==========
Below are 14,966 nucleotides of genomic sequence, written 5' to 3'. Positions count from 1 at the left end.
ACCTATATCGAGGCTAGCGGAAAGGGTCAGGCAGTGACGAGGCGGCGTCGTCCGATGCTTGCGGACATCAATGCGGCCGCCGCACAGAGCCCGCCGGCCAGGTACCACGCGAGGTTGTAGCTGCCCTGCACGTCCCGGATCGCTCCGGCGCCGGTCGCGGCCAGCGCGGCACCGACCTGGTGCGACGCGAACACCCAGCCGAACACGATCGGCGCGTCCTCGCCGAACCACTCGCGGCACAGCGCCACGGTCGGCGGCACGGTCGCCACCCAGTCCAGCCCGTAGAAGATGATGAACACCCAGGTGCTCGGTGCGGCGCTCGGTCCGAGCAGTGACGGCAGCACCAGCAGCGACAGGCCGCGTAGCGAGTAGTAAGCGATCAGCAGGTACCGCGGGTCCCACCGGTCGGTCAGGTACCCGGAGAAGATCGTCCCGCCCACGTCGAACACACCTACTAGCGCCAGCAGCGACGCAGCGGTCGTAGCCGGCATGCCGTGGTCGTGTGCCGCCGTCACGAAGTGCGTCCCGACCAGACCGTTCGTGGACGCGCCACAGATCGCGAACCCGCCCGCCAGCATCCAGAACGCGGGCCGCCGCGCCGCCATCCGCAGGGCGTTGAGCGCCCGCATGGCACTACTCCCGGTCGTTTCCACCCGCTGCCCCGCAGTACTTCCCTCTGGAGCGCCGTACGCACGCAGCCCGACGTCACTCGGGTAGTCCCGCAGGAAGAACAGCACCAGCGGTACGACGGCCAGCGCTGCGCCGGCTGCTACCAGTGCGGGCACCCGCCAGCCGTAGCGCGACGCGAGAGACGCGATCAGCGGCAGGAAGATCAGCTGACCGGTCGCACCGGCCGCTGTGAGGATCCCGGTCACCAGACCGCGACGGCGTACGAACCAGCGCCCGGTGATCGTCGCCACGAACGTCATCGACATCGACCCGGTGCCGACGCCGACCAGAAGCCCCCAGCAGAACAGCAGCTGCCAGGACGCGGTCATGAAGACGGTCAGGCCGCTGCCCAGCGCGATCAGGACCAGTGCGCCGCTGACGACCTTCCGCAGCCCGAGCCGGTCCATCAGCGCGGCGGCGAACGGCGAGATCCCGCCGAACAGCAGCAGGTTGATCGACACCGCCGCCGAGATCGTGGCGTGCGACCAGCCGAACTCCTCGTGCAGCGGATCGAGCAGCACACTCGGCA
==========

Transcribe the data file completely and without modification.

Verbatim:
Below are 14,966 nucleotides of genomic sequence, written 5' to 3'. Positions count from 1 at the left end.
ACCTATATCGAGGCTAGCGGAAAGGGTCAGGCAGTGACGAGGCGGCGTCGTCCGATGCTTGCGGACATCAATGCGGCCGCCGCACAGAGCCCGCCGGCCAGGTACCACGCGAGGTTGTAGCTGCCCTGCACGTCCCGGATCGCTCCGGCGCCGGTCGCGGCCAGCGCGGCACCGACCTGGTGCGACGCGAACACCCAGCCGAACACGATCGGCGCGTCCTCGCCGAACCACTCGCGGCACAGCGCCACGGTCGGCGGCACGGTCGCCACCCAGTCCAGCCCGTAGAAGATGATGAACACCCAGGTGCTCGGTGCGGCGCTCGGTCCGAGCAGTGACGGCAGCACCAGCAGCGACAGGCCGCGTAGCGAGTAGTAAGCGATCAGCAGGTACCGCGGGTCCCACCGGTCGGTCAGGTACCCGGAGAAGATCGTCCCGCCCACGTCGAACACACCTACTAGCGCCAGCAGCGACGCAGCGGTCGTAGCCGGCATGCCGTGGTCGTGTGCCGCCGTCACGAAGTGCGTCCCGACCAGACCGTTCGTGGACGCGCCACAGATCGCGAACCCGCCCGCCAGCATCCAGAACGCGGGCCGCCGCGCCGCCATCCGCAGGGCGTTGAGCGCCCGCATGGCACTACTCCCGGTCGTTTCCACCCGCTGCCCCGCAGTACTTCCCTCTGGAGCGCCGTACGCACGCAGCCCGACGTCACTCGGGTAGTCCCGCAGGAAGAACAGCACCAGCGGTACGACGGCCAGCGCTGCGCCGGCTGCTACCAGTGCGGGCACCCGCCAGCCGTAGCGCGACGCGAGAGACGCGATCAGCGGCAGGAAGATCAGCTGACCGGTCGCACCGGCCGCTGTGAGGATCCCGGTCACCAGACCGCGACGGCGTACGAACCAGCGCCCGGTGATCGTCGCCACGAACGTCATCGACATCGACCCGGTGCCGACGCCGACCAGAAGCCCCCAGCAGAACAGCAGCTGCCAGGACGCGGTCATGAAGACGGTCAGGCCGCTGCCCAGCGCGATCAGGACCAGTGCGCCGCTGACGACCTTCCGCAGCCCGAGCCGGTCCATCAGCGCGGCGGCGAACGGCGAGATCCCGCCGAACAGCAGCAGGTTGATCGACACCGCCGCCGAGATCGTGGCGTGCGACCAGCCGAACTCCTCGTGCAGCGGATCGAGCAGCACACTCGGCA